Early breeding results are not good
The weather continues to place stress on spring breeding programmes. Unseasonably low temperatures and cold winds have led to poor grass-growth rates and grazing conditions, in particular on heavy land.
The fact that farmers were still wearing their winter coats at the end of May is perhaps the best barometer of the working environment.
Breeding cows today will result in cows calving in the second week of March next year. It is now essential to ensure you have a full picture of the reproductive status in your herd. Some farmers who believe they are overstocked are willing to cull all empty cows after a shortened breeding programme. But this approach may result in unacceptable levels of culling.
The Food Harvest 2020 vision of a 50pc increase in food production has resulted in an unplanned strategy for increased milk production inside the farm gate. Farmers should base potential for expansion on their ability to maintain herd health with the required financial investment in land, stock, housing and milking facilities.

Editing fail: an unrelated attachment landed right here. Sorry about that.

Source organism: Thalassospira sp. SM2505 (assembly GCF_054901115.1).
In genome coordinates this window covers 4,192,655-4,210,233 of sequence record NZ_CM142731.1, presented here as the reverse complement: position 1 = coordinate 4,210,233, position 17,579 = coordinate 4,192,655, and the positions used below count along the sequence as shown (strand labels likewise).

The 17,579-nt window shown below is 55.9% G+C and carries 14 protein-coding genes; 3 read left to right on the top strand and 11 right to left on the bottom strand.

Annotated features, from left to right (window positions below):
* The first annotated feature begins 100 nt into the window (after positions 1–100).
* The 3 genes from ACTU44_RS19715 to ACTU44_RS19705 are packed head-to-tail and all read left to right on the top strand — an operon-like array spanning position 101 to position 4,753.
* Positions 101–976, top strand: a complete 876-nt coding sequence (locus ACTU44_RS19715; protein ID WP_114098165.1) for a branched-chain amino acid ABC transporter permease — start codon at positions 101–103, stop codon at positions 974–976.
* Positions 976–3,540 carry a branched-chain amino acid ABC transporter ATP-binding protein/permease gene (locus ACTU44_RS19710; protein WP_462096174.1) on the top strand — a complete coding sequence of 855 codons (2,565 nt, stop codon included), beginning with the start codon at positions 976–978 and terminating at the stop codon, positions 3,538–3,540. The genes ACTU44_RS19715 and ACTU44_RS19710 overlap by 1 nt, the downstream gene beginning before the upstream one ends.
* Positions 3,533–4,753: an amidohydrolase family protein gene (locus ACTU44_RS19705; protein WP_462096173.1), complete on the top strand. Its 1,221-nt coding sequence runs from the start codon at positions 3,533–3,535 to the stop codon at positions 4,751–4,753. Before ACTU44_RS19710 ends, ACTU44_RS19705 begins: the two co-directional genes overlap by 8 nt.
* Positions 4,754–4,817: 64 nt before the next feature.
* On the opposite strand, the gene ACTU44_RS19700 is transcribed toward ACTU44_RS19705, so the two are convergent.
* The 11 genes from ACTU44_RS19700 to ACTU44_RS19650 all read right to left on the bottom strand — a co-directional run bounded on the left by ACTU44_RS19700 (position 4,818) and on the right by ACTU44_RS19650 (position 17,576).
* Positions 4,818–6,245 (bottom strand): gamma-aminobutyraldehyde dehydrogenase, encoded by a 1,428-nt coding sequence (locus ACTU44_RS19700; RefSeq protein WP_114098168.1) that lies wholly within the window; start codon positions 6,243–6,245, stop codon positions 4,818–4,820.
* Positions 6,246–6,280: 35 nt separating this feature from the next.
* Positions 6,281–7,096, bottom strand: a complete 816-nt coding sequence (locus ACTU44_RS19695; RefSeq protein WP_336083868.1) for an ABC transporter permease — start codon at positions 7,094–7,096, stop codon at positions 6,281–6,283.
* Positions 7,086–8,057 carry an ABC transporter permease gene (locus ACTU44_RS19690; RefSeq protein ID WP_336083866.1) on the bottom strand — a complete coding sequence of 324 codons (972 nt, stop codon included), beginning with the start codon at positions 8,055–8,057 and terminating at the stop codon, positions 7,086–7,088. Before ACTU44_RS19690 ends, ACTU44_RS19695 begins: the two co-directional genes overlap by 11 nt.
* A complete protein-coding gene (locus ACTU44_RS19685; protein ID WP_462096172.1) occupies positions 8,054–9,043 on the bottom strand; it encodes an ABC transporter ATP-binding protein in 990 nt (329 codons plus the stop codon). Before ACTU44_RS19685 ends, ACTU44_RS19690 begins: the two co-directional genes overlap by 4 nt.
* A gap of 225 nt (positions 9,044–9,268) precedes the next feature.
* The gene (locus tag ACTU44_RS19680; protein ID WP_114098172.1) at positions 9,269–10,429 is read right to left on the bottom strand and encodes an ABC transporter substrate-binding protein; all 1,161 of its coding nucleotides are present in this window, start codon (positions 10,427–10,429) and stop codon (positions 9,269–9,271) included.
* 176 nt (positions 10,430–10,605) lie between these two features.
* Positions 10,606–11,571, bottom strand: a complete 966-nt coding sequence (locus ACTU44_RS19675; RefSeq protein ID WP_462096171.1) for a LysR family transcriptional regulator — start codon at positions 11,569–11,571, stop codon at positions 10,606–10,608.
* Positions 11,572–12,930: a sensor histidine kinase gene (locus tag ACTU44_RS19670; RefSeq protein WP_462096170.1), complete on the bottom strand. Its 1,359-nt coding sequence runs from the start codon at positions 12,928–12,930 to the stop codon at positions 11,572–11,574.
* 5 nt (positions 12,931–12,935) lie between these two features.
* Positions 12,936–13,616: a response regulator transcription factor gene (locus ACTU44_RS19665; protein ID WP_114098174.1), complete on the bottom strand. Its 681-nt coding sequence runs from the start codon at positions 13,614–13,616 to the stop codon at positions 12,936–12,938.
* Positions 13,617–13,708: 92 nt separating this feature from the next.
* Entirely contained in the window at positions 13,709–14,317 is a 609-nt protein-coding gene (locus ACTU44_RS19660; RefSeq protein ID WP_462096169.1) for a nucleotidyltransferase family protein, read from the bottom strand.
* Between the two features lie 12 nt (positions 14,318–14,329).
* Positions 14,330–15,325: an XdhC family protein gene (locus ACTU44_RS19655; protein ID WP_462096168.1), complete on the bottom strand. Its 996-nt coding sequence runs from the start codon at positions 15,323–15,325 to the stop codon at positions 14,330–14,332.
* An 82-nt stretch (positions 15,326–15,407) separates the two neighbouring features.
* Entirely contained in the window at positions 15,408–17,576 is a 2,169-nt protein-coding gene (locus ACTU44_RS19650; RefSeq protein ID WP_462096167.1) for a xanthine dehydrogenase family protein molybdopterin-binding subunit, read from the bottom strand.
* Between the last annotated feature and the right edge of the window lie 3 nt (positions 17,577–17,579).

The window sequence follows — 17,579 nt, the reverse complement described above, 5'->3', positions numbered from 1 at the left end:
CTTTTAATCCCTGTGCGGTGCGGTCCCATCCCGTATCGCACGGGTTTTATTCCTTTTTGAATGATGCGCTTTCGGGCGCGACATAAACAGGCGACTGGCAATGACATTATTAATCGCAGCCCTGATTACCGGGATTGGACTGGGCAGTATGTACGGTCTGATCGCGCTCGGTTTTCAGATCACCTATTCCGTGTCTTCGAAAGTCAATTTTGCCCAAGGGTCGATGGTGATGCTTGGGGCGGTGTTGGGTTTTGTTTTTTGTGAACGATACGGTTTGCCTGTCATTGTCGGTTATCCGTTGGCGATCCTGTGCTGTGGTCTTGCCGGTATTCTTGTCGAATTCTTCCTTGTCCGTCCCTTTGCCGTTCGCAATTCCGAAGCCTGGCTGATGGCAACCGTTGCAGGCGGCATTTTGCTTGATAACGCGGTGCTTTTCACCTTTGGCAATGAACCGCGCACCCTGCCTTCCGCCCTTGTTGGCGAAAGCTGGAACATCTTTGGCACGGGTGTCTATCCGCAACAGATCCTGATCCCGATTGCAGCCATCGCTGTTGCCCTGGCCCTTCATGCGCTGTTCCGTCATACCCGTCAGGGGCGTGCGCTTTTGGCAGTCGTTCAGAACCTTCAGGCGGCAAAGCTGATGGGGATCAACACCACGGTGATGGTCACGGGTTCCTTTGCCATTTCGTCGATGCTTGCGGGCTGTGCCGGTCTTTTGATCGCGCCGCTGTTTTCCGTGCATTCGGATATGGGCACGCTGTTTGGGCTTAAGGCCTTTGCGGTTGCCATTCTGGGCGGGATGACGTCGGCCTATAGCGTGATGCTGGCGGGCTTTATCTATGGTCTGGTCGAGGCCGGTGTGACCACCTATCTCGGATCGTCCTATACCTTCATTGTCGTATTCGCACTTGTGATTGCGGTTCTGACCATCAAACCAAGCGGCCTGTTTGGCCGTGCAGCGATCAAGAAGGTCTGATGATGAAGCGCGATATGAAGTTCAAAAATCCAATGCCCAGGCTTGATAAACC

This past winter has shown the implications of treating silage resources as an inventory cost on the business. The big challenge this year will be to build a 20pc silage reserve in the event of an extended winter.
Many farmers have been forced to graze silage ground which would have been fit in two-to-three weeks. High nitrogen uptake in this grass has resulted in severe milk yield reductions, with cows scouring. This will reduce heat detection and pregnancy rates.
It is essential to continue diet supplementation with concentrates where grass supply on the grazing platform is restricted.
Checks employing USART (ultrasonographic assessment of the reproductive tract) technology are revealing an unacceptable percentage of non-cycling maiden heifers and undetected heats in dairy cows, which is giving a false impression of pregnancy rates to the first service. Remember that embryonic death beyond 25 days of pregnancy may delay the return to heat by nine weeks.